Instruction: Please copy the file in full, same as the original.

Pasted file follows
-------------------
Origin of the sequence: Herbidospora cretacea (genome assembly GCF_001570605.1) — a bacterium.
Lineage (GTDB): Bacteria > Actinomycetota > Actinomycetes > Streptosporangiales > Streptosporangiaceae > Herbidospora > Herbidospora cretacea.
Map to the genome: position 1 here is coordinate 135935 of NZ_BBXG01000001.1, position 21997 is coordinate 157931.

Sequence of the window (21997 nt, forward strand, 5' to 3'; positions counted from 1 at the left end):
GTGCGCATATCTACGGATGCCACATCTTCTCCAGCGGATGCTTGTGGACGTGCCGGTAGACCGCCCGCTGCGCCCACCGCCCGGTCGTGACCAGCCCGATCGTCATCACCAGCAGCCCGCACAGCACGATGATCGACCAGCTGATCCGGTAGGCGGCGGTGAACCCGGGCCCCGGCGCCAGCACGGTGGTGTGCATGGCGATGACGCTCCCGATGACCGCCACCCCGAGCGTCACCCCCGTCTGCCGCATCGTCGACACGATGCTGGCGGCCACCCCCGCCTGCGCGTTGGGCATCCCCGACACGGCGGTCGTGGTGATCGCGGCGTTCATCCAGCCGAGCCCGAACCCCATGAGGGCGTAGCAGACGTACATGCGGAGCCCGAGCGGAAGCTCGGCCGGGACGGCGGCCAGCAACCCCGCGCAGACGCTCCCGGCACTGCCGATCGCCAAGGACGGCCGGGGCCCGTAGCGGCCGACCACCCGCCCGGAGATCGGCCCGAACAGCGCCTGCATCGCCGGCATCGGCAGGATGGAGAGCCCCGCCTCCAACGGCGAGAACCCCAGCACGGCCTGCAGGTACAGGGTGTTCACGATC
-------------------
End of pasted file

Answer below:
Origin of the sequence: Herbidospora cretacea (genome assembly GCF_001570605.1) — a bacterium.
Lineage (GTDB): Bacteria > Actinomycetota > Actinomycetes > Streptosporangiales > Streptosporangiaceae > Herbidospora > Herbidospora cretacea.
Map to the genome: position 1 here is coordinate 135935 of NZ_BBXG01000001.1, position 21997 is coordinate 157931.

Sequence of the window (21997 nt, forward strand, 5' to 3'; positions counted from 1 at the left end):
GTGCGCATATCTACGGATGCCACATCTTCTCCAGCGGATGCTTGTGGACGTGCCGGTAGACCGCCCGCTGCGCCCACCGCCCGGTCGTGACCAGCCCGATCGTCATCACCAGCAGCCCGCACAGCACGATGATCGACCAGCTGATCCGGTAGGCGGCGGTGAACCCGGGCCCCGGCGCCAGCACGGTGGTGTGCATGGCGATGACGCTCCCGATGACCGCCACCCCGAGCGTCACCCCCGTCTGCCGCATCGTCGACACGATGCTGGCGGCCACCCCCGCCTGCGCGTTGGGCATCCCCGACACGGCGGTCGTGGTGATCGCGGCGTTCATCCAGCCGAGCCCGAACCCCATGAGGGCGTAGCAGACGTACATGCGGAGCCCGAGCGGAAGCTCGGCCGGGACGGCGGCCAGCAACCCCGCGCAGACGCTCCCGGCACTGCCGATCGCCAAGGACGGCCGGGGCCCGTAGCGGCCGACCACCCGCCCGGAGATCGGCCCGAACAGCGCCTGCATCGCCGGCATCGGCAGGATGGAGAGCCCCGCCTCCAACGGCGAGAACCCCAGCACGGCCTGCAGGTACAGGGTGTTCACGATC